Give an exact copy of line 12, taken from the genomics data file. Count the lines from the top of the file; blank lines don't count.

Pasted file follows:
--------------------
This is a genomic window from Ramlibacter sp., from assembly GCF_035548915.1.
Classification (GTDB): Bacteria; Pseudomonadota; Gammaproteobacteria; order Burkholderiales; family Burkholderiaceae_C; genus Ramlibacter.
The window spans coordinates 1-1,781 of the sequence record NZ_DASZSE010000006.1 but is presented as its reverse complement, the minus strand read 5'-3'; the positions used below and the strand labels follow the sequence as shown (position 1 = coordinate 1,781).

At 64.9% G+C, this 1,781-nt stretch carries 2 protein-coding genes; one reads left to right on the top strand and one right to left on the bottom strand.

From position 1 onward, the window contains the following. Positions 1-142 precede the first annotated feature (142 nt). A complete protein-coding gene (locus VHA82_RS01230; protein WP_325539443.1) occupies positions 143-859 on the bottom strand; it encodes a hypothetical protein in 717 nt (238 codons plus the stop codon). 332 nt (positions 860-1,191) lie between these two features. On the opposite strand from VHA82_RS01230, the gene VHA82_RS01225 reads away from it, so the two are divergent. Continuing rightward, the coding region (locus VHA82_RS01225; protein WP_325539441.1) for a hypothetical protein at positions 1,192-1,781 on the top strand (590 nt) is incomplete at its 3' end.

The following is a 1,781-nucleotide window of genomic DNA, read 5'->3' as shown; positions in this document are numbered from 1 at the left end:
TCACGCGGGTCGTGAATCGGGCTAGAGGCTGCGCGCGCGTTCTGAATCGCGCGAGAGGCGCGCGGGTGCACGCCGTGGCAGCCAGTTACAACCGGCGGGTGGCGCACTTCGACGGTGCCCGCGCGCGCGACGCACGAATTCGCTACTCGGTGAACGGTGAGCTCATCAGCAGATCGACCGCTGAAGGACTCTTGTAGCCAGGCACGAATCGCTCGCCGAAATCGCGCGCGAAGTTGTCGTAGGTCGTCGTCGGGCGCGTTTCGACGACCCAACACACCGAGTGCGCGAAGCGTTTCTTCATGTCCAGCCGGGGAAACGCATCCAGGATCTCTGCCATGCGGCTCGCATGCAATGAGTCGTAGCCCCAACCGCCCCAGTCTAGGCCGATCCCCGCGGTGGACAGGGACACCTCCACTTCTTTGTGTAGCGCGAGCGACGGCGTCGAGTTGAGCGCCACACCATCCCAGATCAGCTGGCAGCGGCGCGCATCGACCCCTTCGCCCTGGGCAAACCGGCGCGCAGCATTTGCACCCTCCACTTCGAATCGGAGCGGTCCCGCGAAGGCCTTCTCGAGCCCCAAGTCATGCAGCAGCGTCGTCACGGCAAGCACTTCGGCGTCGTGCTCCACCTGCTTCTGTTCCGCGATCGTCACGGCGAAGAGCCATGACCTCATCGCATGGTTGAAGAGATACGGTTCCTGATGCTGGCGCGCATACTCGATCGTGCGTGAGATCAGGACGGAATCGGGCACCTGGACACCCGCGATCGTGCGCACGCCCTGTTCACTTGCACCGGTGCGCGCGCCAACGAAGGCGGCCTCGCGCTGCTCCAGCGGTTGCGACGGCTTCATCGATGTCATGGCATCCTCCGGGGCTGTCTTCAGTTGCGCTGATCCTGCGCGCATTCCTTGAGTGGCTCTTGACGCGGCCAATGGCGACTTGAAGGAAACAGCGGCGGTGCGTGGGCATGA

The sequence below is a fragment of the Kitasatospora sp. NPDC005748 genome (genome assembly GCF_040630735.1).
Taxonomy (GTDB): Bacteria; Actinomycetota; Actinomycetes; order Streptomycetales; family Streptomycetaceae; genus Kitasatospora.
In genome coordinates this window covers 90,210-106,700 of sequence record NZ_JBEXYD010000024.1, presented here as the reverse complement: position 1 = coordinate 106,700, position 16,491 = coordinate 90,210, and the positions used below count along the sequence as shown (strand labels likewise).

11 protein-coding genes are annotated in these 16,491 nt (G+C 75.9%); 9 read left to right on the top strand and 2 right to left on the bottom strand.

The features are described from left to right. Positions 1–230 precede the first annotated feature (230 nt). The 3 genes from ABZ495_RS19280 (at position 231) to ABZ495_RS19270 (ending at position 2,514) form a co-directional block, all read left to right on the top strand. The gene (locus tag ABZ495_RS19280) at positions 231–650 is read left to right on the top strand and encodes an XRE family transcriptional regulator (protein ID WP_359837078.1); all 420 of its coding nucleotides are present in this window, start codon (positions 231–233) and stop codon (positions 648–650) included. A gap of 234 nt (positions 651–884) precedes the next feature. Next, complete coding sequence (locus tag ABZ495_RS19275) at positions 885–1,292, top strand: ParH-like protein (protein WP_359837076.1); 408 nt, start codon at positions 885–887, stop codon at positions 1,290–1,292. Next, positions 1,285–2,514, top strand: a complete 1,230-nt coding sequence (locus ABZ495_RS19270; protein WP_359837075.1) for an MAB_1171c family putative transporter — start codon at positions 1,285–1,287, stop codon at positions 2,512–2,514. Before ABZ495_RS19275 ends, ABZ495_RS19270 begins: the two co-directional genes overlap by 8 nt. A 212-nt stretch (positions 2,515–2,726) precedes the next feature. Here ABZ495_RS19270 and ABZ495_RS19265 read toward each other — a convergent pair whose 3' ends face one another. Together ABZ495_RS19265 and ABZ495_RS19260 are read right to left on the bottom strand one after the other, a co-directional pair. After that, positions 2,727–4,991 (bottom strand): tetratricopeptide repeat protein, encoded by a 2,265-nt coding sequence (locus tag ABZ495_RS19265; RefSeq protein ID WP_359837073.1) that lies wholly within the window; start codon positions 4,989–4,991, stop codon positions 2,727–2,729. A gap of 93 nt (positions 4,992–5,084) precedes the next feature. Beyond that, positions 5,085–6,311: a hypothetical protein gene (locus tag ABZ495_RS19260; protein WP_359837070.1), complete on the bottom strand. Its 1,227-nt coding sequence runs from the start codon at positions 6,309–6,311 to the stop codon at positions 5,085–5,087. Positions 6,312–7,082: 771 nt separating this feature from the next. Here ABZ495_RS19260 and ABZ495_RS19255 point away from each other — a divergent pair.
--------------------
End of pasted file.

The features are described from left to right. Positions 1–230 precede the first annotated feature (230 nt). The 3 genes from ABZ495_RS19280 (at position 231) to ABZ495_RS19270 (ending at position 2,514) form a co-directional block, all read left to right on the top strand. The gene (locus tag ABZ495_RS19280) at positions 231–650 is read left to right on the top strand and encodes an XRE family transcriptional regulator (protein ID WP_359837078.1); all 420 of its coding nucleotides are present in this window, start codon (positions 231–233) and stop codon (positions 648–650) included. A gap of 234 nt (positions 651–884) precedes the next feature. Next, complete coding sequence (locus tag ABZ495_RS19275) at positions 885–1,292, top strand: ParH-like protein (protein WP_359837076.1); 408 nt, start codon at positions 885–887, stop codon at positions 1,290–1,292. Next, positions 1,285–2,514, top strand: a complete 1,230-nt coding sequence (locus ABZ495_RS19270; protein WP_359837075.1) for an MAB_1171c family putative transporter — start codon at positions 1,285–1,287, stop codon at positions 2,512–2,514. Before ABZ495_RS19275 ends, ABZ495_RS19270 begins: the two co-directional genes overlap by 8 nt. A 212-nt stretch (positions 2,515–2,726) precedes the next feature. Here ABZ495_RS19270 and ABZ495_RS19265 read toward each other — a convergent pair whose 3' ends face one another. Together ABZ495_RS19265 and ABZ495_RS19260 are read right to left on the bottom strand one after the other, a co-directional pair. After that, positions 2,727–4,991 (bottom strand): tetratricopeptide repeat protein, encoded by a 2,265-nt coding sequence (locus tag ABZ495_RS19265; RefSeq protein ID WP_359837073.1) that lies wholly within the window; start codon positions 4,989–4,991, stop codon positions 2,727–2,729. A gap of 93 nt (positions 4,992–5,084) precedes the next feature. Beyond that, positions 5,085–6,311: a hypothetical protein gene (locus tag ABZ495_RS19260; protein WP_359837070.1), complete on the bottom strand. Its 1,227-nt coding sequence runs from the start codon at positions 6,309–6,311 to the stop codon at positions 5,085–5,087. Positions 6,312–7,082: 771 nt separating this feature from the next. Here ABZ495_RS19260 and ABZ495_RS19255 point away from each other — a divergent pair.